Rape. Joint Enterprise. Evidence, Joint enterprise. Grand Jury.
At the trial of indictments charging, inter alia, aggravated rape, sufficient evidence existed to support the jury's conclusion that the defendant committed the rape as part of a joint enterprise, where the evidence would have supported a conclusion that both the defendant and a third party assaulted the victim, that the defendant and the third party were together the entire time of the incident, and that either the defendant or the third party was the one who physically committed the rape. [281-283]
This court did not reach an argument about the sufficiency of the evidence presented to a grand jury, where the criminal defendant did not make any attempt to obtain the grand jury minutes or the written or recorded statements of witnesses who testified before the grand jury. [283-284]
INDICTMENTS found and returned in the Superior Court Department on March 9, 2009.
The cases were tried before Barbara A. Dortch-Okara, J.
Jane Larmon White, Committee for Public Counsel Services, for the defendant.
Matthew J. Libby, Assistant District Attorney, for the Commonwealth.
RUBIN, J. The defendant, Nicholas Basey, appeals his conviction of aggravated rape on the ground that there was insufficient evidence to support the jury's conclusion that he committed the rape by a joint enterprise. See G. L. c. 265, § 22. For the following reasons, the defendant's arguments fail and we affirm.
On November 18, 2008, a group of men congregated in a wooded area in the D.W. Fields Park in Brockton to drink alcohol.
Among the men present were the victim, James Smith, [Note 1] and his roommates, Willie and Carlos, as well as the defendant and, later, Keith Magner and a man named Russ. At some point, Smith's roommates left him in the woods with the other men, after which point he has no recollection of what occurred that evening. The next morning, Smith awoke with pain radiating from his face, feet, and "butt." He had no shoes on, no pants, was covered in blood from head to toe, and was still bleeding from the side of his head. Unable to walk, he crawled out of the woods and was eventually taken to the Boston Medical Center where he was intubated and treated for his injuries. In addition to having very low blood pressure and having suffered hypothermia, Smith had abrasions and contusions all over his body and was bleeding from his rectum. He was taken to an operating room where the injuries to his rectum were treated.
The treating trauma surgeon testified at trial that the injury to Smith's rectum was approximately four to five inches past his anal opening, and was an injury consistent with having been sodomized with a stick or other similar object. Smith also had abrasions to his inner thighs and bruising to the lining of his rectum. The doctor performed a colostomy to treat Smith's injuries, a procedure which diverted stool from the lower part of Smith's rectum and which was in place for approximately four to five months.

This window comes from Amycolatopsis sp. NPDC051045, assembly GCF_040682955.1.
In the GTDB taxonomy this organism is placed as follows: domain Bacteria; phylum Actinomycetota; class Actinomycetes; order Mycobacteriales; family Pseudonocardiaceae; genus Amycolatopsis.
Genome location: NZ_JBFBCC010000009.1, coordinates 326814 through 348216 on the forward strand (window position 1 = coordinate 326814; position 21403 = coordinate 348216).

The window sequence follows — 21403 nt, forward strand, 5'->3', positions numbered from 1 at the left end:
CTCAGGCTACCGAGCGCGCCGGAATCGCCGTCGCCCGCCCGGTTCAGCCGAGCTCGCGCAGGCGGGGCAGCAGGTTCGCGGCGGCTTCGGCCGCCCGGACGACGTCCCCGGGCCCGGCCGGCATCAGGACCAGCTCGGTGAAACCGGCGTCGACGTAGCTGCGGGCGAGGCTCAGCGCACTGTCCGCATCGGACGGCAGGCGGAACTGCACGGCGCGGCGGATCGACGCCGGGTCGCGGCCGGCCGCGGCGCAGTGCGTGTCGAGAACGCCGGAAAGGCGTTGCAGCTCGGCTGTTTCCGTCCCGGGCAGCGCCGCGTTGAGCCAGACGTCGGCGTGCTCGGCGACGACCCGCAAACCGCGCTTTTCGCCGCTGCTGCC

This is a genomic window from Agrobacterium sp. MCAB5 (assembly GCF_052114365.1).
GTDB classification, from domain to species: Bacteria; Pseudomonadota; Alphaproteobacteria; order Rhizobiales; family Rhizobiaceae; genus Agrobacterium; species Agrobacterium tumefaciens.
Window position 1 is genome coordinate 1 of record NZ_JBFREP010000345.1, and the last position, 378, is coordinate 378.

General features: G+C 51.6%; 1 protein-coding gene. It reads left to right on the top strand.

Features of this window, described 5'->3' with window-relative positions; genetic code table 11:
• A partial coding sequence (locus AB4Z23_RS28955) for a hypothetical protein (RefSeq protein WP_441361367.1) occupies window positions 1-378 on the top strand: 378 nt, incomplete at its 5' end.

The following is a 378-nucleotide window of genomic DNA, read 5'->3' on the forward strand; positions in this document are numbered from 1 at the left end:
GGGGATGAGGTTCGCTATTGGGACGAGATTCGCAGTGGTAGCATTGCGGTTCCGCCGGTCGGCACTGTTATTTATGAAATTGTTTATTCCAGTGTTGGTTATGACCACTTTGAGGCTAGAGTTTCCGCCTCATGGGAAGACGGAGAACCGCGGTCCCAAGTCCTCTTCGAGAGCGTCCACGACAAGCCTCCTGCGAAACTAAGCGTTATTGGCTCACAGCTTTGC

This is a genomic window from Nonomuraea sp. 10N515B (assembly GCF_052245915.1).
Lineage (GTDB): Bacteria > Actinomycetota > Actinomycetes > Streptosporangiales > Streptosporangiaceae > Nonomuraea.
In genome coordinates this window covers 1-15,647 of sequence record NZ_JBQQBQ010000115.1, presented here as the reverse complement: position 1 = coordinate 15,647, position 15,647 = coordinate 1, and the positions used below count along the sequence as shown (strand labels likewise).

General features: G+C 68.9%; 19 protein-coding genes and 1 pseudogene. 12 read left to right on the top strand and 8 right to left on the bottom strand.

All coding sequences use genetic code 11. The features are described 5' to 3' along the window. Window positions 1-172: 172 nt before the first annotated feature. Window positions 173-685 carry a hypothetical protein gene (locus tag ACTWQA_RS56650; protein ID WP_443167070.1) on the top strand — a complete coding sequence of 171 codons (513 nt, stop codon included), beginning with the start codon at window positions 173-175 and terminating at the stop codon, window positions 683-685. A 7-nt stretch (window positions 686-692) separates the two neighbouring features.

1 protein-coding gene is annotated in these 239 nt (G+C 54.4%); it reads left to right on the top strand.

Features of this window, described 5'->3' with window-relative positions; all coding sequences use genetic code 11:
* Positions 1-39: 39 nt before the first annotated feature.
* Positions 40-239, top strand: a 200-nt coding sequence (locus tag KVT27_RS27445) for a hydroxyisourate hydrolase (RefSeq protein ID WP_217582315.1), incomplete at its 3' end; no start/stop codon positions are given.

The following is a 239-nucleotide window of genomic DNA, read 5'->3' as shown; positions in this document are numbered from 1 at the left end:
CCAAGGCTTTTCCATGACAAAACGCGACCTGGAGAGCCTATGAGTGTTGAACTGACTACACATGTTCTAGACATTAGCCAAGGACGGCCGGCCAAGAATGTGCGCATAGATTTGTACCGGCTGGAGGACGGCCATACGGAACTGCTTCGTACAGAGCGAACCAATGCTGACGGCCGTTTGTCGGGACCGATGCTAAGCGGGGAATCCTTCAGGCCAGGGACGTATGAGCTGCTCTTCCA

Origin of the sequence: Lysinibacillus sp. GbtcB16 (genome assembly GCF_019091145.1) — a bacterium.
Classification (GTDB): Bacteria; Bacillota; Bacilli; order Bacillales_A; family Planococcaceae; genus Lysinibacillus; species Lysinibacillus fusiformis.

The doctor also testified that Smith had suffered substantial injuries to his head, including a broken nose and numerous lacerations to his forehead and his ears, his left ear having been almost completely severed from his head. Smith spent his first night in the hospital in the intensive care unit where he was sedated and intubated, and spent approximately two weeks thereafter in the hospital in recovery.
Keith Magner, who was also present in the woods that evening, testified at trial under a grant of immunity. He testified that after Smith's friends had left, the only people remaining were himself, the defendant, Smith, and a man named Russ. Magner testified that the defendant approached Smith, who had been sleeping in a chair near a fire they had built in the woods, and
punched him in the face until he fell from his chair. Magner testified that once Smith was on the ground, the defendant continued to punch him, put him face down on a rock, and stated, "I wanna fuck him," and pulled down Smith's pants. Magner then saw the defendant pick up a stick, and later saw the defendant pull the stick out of Smith's anus. He testified that he could smell feces.
Magner then testified that the defendant threw the stick in the woods and threatened Magner not to tell anybody, at which point the defendant retrieved another stick and began beating Smith with it. Hearing people coming, the defendant grabbed Magner and told him that they needed to leave, so they ran together until Magner passed out. Magner testified that he was later brought to a friend's house and was revived when water was poured over his head. Magner was arrested the next day and charged, though he denied ever striking Smith.